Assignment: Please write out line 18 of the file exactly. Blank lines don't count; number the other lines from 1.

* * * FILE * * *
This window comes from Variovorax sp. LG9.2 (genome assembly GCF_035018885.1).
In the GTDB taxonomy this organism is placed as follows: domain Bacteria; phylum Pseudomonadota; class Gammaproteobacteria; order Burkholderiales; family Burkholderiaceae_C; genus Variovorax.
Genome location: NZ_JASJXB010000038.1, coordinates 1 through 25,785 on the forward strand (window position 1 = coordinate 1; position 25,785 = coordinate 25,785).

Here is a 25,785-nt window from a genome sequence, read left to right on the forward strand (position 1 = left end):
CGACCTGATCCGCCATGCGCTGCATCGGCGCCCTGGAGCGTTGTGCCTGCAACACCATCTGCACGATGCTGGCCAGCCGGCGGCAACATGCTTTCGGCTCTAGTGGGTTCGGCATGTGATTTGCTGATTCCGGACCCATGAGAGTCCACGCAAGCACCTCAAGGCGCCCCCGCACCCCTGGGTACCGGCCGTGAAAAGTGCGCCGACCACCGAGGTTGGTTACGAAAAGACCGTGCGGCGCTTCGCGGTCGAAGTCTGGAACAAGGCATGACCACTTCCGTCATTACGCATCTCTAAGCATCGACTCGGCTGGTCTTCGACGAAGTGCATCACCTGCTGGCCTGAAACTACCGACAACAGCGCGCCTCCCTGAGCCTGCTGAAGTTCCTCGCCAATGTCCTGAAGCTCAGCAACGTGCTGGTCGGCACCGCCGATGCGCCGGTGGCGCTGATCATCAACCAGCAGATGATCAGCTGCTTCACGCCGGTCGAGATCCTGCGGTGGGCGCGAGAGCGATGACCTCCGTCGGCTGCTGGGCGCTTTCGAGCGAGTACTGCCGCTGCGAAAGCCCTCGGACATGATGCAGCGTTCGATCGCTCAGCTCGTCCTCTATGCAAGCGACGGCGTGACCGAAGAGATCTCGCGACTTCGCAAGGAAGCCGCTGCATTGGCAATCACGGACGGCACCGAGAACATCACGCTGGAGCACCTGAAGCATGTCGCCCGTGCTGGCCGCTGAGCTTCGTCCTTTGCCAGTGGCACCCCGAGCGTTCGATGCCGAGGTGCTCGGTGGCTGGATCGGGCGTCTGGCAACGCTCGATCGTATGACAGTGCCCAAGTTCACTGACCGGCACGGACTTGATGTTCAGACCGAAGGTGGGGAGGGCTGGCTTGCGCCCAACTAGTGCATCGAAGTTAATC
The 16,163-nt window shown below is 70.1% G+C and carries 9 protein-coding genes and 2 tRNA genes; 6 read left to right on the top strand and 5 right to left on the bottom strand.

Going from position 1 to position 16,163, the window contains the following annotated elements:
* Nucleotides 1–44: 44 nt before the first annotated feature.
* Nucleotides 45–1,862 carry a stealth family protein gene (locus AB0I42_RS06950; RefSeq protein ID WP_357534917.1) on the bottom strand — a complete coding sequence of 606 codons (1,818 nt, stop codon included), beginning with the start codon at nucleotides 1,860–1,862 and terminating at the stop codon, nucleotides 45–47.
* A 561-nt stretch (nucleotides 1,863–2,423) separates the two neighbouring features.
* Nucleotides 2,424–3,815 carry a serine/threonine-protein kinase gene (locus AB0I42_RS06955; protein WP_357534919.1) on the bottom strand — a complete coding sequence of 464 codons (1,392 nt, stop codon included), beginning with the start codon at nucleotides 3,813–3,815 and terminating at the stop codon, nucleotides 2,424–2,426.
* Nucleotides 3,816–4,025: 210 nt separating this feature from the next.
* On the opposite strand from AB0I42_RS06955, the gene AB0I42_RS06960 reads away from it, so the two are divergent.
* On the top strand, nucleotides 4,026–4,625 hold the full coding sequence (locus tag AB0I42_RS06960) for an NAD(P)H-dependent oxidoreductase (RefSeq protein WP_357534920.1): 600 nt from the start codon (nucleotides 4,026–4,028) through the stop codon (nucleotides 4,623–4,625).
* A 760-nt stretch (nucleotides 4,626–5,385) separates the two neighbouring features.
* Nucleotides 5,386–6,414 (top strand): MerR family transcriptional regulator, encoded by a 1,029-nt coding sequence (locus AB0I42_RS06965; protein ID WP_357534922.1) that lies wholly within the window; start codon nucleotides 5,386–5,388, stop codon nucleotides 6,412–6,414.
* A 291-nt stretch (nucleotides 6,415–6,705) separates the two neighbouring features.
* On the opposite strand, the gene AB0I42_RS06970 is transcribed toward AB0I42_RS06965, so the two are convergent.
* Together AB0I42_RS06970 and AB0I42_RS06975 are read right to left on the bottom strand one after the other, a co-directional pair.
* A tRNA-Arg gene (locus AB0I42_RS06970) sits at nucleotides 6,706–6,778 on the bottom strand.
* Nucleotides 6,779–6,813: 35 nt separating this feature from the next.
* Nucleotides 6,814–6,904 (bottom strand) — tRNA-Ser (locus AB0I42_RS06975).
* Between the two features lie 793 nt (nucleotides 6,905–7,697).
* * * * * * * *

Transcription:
* On the opposite strand, the gene AB0I42_RS06970 is transcribed toward AB0I42_RS06965, so the two are convergent.